Opened last year in what used to be Giraffe on George Street, Thali offers a “taste of everyday India” – you won’t find bhajis or madras here. Starting life as a street food truck, there’s now six restaurants with Oxford being the first branch outside their home town of Bristol. Combining the dishes that founder Jim fell in love with on his travels with Meera Sodha’s renowned cookbooks, Thali offers a refreshing take on Indian food that is full of flavour, focuses more on vegetables than meat and is ethically sourced. In fact, they’ve won awards for their tiffins, with 10,000 of the Thali tiffin tins now out in the wild. If you’re buying their food to take away, or have leftovers, you can opt to a reusable, traditional tin instead of the usual plastic or foam containers.
Inside, the restaurant decor recreate the dusty, muted tones of India. Seating comes in booths, individual tables or the now familiar communal table. What isn’t familiar is the large sink and taps in the middle of the room which is there to encourage diners to wash their hands before eating communally with your fingers. Don’t worry though, there’s still cutlery on the tables!
A relatively small menu features just seventeen dishes and an outstanding ten of these are vegetarian! There’s also ten that are gluten free. Sadly for me, very few of them are coconut free and needing to avoid a swollen mouth and tongue I was given a very detailed food allergy list from which I could narrow down my choices.
We started off with poppadums and house chutneys £1 each and £3, two of which were not suitable for me and this was reiterated by our lovely waitress. Also ordered was pani puri £4, crispy puri bowls filled with spiced chickpea and potato that you drizzle pani, a tamarind flavoured water, into before popping into your mouth for a taste explosion.
We didn’t really get the taste explosion we were hoping for. I loved the little bowls but found the filling overly cold, not spiced and the only real flavour coming from the coriander, pomegranate and the water. Something and nothing for us.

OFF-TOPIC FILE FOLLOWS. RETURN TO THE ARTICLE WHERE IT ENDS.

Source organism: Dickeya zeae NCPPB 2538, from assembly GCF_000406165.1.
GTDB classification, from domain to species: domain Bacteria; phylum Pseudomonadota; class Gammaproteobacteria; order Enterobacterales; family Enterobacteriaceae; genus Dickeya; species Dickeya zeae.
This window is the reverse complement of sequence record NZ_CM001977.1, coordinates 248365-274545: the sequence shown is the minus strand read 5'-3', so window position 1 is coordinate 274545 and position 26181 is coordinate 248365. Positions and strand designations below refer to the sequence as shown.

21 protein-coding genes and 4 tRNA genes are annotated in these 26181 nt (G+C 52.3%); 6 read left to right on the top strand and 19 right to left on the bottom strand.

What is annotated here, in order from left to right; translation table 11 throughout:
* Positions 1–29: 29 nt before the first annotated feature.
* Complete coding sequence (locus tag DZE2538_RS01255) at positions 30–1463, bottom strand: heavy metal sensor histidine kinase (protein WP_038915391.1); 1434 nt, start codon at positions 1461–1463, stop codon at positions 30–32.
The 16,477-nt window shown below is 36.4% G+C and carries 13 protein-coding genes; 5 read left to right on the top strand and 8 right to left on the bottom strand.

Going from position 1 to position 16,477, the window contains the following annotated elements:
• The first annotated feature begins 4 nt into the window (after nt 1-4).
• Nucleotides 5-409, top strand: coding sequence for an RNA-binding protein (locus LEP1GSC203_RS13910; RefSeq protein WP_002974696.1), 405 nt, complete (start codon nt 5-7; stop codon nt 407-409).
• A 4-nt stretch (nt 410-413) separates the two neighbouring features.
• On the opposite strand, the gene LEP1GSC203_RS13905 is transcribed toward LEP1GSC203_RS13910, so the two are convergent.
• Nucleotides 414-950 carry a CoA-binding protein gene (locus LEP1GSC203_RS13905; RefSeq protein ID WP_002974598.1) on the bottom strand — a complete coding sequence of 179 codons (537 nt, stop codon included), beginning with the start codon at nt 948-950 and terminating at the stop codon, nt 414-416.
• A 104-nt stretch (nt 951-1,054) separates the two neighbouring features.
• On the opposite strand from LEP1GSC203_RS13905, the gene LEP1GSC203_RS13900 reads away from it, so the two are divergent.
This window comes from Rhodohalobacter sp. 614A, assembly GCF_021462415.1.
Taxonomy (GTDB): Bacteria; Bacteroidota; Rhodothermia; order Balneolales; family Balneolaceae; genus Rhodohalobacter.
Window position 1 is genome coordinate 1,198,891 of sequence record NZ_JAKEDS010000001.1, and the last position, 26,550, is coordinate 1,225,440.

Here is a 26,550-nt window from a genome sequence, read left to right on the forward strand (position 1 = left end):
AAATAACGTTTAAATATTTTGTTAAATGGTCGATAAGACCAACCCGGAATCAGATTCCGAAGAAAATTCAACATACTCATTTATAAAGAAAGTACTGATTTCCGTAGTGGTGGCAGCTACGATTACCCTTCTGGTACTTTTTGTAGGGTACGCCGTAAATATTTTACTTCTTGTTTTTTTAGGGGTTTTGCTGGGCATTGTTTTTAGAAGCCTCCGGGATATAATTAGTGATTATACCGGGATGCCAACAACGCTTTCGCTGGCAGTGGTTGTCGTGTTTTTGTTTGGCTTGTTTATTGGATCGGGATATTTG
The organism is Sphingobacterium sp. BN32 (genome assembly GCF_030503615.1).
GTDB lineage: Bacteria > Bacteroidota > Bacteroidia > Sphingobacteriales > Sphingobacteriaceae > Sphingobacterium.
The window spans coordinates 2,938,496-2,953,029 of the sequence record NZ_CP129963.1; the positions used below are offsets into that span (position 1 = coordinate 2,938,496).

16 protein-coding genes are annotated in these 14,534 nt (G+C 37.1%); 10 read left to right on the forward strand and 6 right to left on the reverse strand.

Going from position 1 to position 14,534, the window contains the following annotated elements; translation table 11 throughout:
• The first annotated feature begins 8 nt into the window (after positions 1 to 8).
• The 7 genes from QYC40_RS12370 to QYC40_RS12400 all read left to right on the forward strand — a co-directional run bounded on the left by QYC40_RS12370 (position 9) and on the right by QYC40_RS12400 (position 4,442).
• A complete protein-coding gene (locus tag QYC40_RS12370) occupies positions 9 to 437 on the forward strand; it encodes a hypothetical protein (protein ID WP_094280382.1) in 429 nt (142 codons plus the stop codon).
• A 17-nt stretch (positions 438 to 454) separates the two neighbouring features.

Next up was the samosas. Four different fillings were on offer and we selected the mushroom and walnut £5, and the chicken coriander options, also £5. The mushroom came with a more familiar looking samosa pastry but was slightly thicker, resulting in less sharp shards of pastry on your clothes and stabbing your mouth. Crammed full of mushroom and with small chunks of walnut dotted throughout, these were full of meaty, woody flavour.
The chicken samosas had an entirely different coat, much more akin to the pastry on your gran’s homemade sausage rolls. Light and buttery, the chunks of chicken and flecks of coriander filling was delicate and herby. Both samosas came with dipping sauces that also appeared in the chutney tray. I found the mushroom didn’t need a condiment as it was moist and well textured but the chicken definitely benefitted from a good dip.
Somewhat restricted for my main dish choices, I selected the chicken tikka grill £11.50 as all the thalis contained that coconut! Thalis are a selection of dishes comprising of a main (chicken, lamb, fish, paneer and vegetable options available) rice, dal, vegetable subji, salad and yoghurt.
My chicken came accompanied with chapattis, chutney, yoghurt and a red cabbage coleslaw. I found several of the chicken pieces a little dry although they were well spiced and the sauces helped. Chapattis were also a little dry, the option to bend them around fillings as a wrap wasn’t at all possible. Tearing the softer pieces off and loading them with the other dishes worked well but I was more impressed with the samosas than the main dishes.
We also ordered the special dish of banana leaf wrapped and baked aubergine with cashew nuts (with pesky coconut). This was soft, sweet and unctuous aubergine stuffed with ground cashews. It was tasty but somewhat lacking in texture and needed more variety in the form of a crisp or crunchy counterpart. Perhaps the addition of some whole cashews would lift it and break up the softness.
Having dined out the night before, we were both feeling pretty full at this point so opted for a small dessert of gulab jamun, a small doughnut in a saffron and cardamom syrup with a glass of masala chai. The doughnut had a heavier texture compared to our Western versions but the syrup broke it down well and it was just the right size for that kick of sweetness at the end of a meal.
All in all, a good and satisfying meal. Personally, I’d have liked more oomph in the flavours but I understand I’m the exception rather than the norm. I’d definitely go back for those samosas!
We dined as guests of Thali, views remain entirely our own